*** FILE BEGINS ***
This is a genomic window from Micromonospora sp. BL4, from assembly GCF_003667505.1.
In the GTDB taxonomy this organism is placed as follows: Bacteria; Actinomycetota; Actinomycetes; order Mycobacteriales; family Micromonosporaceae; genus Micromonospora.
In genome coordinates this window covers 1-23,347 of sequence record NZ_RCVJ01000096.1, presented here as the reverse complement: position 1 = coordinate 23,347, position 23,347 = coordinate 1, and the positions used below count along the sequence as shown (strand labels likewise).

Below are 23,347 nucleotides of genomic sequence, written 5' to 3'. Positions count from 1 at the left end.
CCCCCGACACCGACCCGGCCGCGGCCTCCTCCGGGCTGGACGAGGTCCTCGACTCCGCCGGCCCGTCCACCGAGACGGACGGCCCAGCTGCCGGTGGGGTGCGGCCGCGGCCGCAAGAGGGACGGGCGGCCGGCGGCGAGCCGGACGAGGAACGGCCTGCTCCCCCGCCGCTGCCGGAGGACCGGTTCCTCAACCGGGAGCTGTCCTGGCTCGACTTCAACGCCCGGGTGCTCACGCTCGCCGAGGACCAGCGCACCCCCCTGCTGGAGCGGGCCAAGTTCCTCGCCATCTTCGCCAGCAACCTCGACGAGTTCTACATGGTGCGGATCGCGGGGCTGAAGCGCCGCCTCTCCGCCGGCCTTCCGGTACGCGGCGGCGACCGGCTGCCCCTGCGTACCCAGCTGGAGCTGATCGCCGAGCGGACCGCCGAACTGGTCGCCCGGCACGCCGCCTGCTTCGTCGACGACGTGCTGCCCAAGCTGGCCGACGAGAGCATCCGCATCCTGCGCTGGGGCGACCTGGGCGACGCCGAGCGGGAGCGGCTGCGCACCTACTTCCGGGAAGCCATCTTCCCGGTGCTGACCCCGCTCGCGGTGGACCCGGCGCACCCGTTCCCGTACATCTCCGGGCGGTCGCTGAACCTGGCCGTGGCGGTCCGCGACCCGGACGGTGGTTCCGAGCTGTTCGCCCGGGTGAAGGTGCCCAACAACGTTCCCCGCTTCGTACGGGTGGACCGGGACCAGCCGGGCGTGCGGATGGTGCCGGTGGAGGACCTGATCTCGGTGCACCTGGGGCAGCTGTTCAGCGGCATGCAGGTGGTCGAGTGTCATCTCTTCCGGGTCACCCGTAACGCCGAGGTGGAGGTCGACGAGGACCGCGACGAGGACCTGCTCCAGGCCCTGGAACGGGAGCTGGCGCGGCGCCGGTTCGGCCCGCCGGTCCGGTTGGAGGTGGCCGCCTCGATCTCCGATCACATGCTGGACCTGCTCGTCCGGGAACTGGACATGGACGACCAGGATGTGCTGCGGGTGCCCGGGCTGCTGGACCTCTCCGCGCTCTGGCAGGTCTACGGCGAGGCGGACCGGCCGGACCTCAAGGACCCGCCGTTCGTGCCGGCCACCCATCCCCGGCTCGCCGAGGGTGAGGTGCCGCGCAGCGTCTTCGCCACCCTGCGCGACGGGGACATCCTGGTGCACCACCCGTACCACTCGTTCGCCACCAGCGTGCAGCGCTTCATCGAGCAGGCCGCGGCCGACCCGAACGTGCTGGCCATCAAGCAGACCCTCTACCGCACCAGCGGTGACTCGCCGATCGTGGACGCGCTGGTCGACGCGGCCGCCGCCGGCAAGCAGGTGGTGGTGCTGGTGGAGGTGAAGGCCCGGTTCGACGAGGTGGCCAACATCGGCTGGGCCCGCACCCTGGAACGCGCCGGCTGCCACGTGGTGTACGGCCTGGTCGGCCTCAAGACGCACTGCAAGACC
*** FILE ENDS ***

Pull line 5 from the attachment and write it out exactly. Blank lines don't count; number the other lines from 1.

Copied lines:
CCCCCGACACCGACCCGGCCGCGGCCTCCTCCGGGCTGGACGAGGTCCTCGACTCCGCCGGCCCGTCCACCGAGACGGACGGCCCAGCTGCCGGTGGGGTGCGGCCGCGGCCGCAAGAGGGACGGGCGGCCGGCGGCGAGCCGGACGAGGAACGGCCTGCTCCCCCGCCGCTGCCGGAGGACCGGTTCCTCAACCGGGAGCTGTCCTGGCTCGACTTCAACGCCCGGGTGCTCACGCTCGCCGAGGACCAGCGCACCCCCCTGCTGGAGCGGGCCAAGTTCCTCGCCATCTTCGCCAGCAACCTCGACGAGTTCTACATGGTGCGGATCGCGGGGCTGAAGCGCCGCCTCTCCGCCGGCCTTCCGGTACGCGGCGGCGACCGGCTGCCCCTGCGTACCCAGCTGGAGCTGATCGCCGAGCGGACCGCCGAACTGGTCGCCCGGCACGCCGCCTGCTTCGTCGACGACGTGCTGCCCAAGCTGGCCGACGAGAGCATCCGCATCCTGCGCTGGGGCGACCTGGGCGACGCCGAGCGGGAGCGGCTGCGCACCTACTTCCGGGAAGCCATCTTCCCGGTGCTGACCCCGCTCGCGGTGGACCCGGCGCACCCGTTCCCGTACATCTCCGGGCGGTCGCTGAACCTGGCCGTGGCGGTCCGCGACCCGGACGGTGGTTCCGAGCTGTTCGCCCGGGTGAAGGTGCCCAACAACGTTCCCCGCTTCGTACGGGTGGACCGGGACCAGCCGGGCGTGCGGATGGTGCCGGTGGAGGACCTGATCTCGGTGCACCTGGGGCAGCTGTTCAGCGGCATGCAGGTGGTCGAGTGTCATCTCTTCCGGGTCACCCGTAACGCCGAGGTGGAGGTCGACGAGGACCGCGACGAGGACCTGCTCCAGGCCCTGGAACGGGAGCTGGCGCGGCGCCGGTTCGGCCCGCCGGTCCGGTTGGAGGTGGCCGCCTCGATCTCCGATCACATGCTGGACCTGCTCGTCCGGGAACTGGACATGGACGACCAGGATGTGCTGCGGGTGCCCGGGCTGCTGGACCTCTCCGCGCTCTGGCAGGTCTACGGCGAGGCGGACCGGCCGGACCTCAAGGACCCGCCGTTCGTGCCGGCCACCCATCCCCGGCTCGCCGAGGGTGAGGTGCCGCGCAGCGTCTTCGCCACCCTGCGCGACGGGGACATCCTGGTGCACCACCCGTACCACTCGTTCGCCACCAGCGTGCAGCGCTTCATCGAGCAGGCCGCGGCCGACCCGAACGTGCTGGCCATCAAGCAGACCCTCTACCGCACCAGCGGTGACTCGCCGATCGTGGACGCGCTGGTCGACGCGGCCGCCGCCGGCAAGCAGGTGGTGGTGCTGGTGGAGGTGAAGGCCCGGTTCGACGAGGTGGCCAACATCGGCTGGGCCCGCACCCTGGAACGCGCCGGCTGCCACGTGGTGTACGGCCTGGTCGGCCTCAAGACGCACTGCAAGACC